Pushing thoughts of Cleopatra from my mind and as an aside, I have always loved this part of the world. Well, lets face it, who wouldn't. I was once thwarted from realising a dream of living here as a young man. Lots of those dreams of course have been and gone, but this one did have a twist.
Although I never did live beside or near the wonderful and placid Tweed River as I had wished, many years later my son and his family got the opportunity to buy a property just about three kilometres from the tranquil shores in the lovely valley paradise of Nunderi. I had never spoken about my own thwarted ambitions to live here and now my grandchildren enjoy the region. There was no particular reason for them choosing this very spot out of all the rest of Australia, but then it's a funny old world, isn't it?
I have written at length about these type of happenings in one's life in my autobiography, "Love, Life and Wet Fish Dancing". For those interested Wet Fish Dancing is a large part of my life and the book is available from this site.
But I digress, the road twists and turns up and down and along ridges seemingly delicate balanced between ragged peaks. Here the road transforms its title from Tomewin Currumbin Road to Tomewin Road so I guess we are in Tomewin itself. Here is something I find both rather amusing and slightly symbolistic to my cynical old mind.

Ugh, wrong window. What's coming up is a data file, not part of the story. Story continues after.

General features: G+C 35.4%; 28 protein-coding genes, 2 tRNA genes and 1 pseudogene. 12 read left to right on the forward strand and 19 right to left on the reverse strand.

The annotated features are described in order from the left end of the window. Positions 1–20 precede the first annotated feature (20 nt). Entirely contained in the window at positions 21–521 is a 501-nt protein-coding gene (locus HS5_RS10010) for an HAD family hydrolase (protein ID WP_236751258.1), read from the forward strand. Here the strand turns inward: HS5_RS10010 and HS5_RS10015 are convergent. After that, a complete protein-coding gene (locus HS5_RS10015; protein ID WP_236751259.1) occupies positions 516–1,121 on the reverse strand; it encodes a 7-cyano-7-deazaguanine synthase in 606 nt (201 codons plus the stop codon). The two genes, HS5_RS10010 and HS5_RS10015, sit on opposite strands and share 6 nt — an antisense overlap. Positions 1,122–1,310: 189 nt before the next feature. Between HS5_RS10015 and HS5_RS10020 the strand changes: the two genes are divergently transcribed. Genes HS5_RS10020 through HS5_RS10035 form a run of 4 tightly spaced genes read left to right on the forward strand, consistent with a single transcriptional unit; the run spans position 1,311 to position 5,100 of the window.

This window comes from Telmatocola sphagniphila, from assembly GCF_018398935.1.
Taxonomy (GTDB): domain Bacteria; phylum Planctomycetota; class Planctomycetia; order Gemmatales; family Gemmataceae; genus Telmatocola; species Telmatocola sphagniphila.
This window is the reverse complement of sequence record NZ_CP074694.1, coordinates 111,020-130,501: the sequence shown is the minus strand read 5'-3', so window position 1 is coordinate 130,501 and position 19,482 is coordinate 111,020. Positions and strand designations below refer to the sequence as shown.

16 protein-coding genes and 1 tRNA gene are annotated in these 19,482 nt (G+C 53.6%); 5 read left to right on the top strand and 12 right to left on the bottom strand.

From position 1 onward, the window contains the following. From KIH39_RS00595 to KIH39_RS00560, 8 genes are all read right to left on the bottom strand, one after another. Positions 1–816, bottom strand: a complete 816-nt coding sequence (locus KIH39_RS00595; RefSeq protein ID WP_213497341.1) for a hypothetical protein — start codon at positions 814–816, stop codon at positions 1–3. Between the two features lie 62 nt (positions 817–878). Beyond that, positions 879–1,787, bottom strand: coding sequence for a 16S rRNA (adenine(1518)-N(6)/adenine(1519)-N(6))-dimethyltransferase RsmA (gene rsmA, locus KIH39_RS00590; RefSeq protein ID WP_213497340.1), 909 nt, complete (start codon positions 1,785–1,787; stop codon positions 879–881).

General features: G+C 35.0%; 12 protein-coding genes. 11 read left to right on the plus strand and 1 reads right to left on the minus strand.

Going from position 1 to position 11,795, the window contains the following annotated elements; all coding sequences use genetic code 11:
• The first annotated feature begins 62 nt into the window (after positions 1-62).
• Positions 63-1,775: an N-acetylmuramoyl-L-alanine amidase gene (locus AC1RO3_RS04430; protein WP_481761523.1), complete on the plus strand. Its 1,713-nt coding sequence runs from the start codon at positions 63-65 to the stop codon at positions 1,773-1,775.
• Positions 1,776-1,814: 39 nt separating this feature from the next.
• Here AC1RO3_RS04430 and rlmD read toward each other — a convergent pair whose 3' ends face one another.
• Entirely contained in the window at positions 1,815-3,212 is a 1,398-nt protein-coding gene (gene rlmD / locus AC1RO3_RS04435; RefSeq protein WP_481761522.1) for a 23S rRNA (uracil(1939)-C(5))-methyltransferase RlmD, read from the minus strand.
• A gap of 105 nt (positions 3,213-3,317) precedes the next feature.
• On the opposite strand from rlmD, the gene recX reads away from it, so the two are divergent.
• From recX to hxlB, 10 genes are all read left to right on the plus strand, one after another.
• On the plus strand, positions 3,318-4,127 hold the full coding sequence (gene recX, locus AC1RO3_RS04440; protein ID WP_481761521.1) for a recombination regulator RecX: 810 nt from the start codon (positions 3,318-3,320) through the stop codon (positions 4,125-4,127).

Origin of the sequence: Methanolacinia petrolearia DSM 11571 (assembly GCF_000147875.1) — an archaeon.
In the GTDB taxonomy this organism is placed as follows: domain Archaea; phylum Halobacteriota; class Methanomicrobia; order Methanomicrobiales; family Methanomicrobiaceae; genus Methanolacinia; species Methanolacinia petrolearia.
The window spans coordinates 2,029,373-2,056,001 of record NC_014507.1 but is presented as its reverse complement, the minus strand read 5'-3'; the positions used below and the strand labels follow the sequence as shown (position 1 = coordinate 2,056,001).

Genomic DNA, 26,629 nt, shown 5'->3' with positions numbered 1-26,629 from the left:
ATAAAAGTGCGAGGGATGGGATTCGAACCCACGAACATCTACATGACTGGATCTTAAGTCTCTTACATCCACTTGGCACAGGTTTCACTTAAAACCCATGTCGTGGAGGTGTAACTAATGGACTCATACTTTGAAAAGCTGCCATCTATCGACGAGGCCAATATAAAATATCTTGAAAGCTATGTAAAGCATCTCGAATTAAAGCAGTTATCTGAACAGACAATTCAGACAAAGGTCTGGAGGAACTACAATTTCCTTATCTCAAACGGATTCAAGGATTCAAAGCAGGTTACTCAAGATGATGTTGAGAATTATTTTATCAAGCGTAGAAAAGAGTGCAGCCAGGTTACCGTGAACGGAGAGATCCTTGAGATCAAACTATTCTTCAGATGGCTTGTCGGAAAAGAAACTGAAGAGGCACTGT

As we approach the Queensland/New South Wales border from the Queensland side, the last thing one sees is a bin placed on the Northern side of an old cattle grid marking the boundaries. I would suggest it has been a long time since any cow or anything else has been mustered up here. The bin on the side of the road is a collection bin asking for help for the Volunteer Fire Fighters of the district. Sort of a last gasp attempt to get some money for that most erstwhile organisation. Five metres away on the NSW side, are an array of speed cameras along with the usual warnings that you will be fined and possibly hung, drawn and quartered if you don't have any money.
The ludicrous thing is that to cross a grid on a bend on a narrow road on the top of the world, to be confronted with very expensive speed cameras, if they are real that is and not a government bluff, to my mind is the height of folly. I am sure it is meant to convey a message only the message is probably not the desired one.
From here on it is mostly down hill, in the physical sense that is, down into the Tweed Valley where banana plantations flourish on sunny slopes. The traveler will follow the road across a couple of delightful creeks and past the hamlet of Dungay and a picturesque (almost a pun there) Art Gallery housed in an old Red Rooster train carriage. Great place to stop for a coffee, too.
The road branches west to head toward Crystal creek and the many wonderful spots I will be visiting in the coming days but for now I will continue on up the road to Murwillumbah and then to say Hi to the family and the grandkids.
By Roger Crates. Roger has seen and done a lot in his life and he writes with humor and insight mainly about Australian themes. For more travel and humor visit Where's Roger.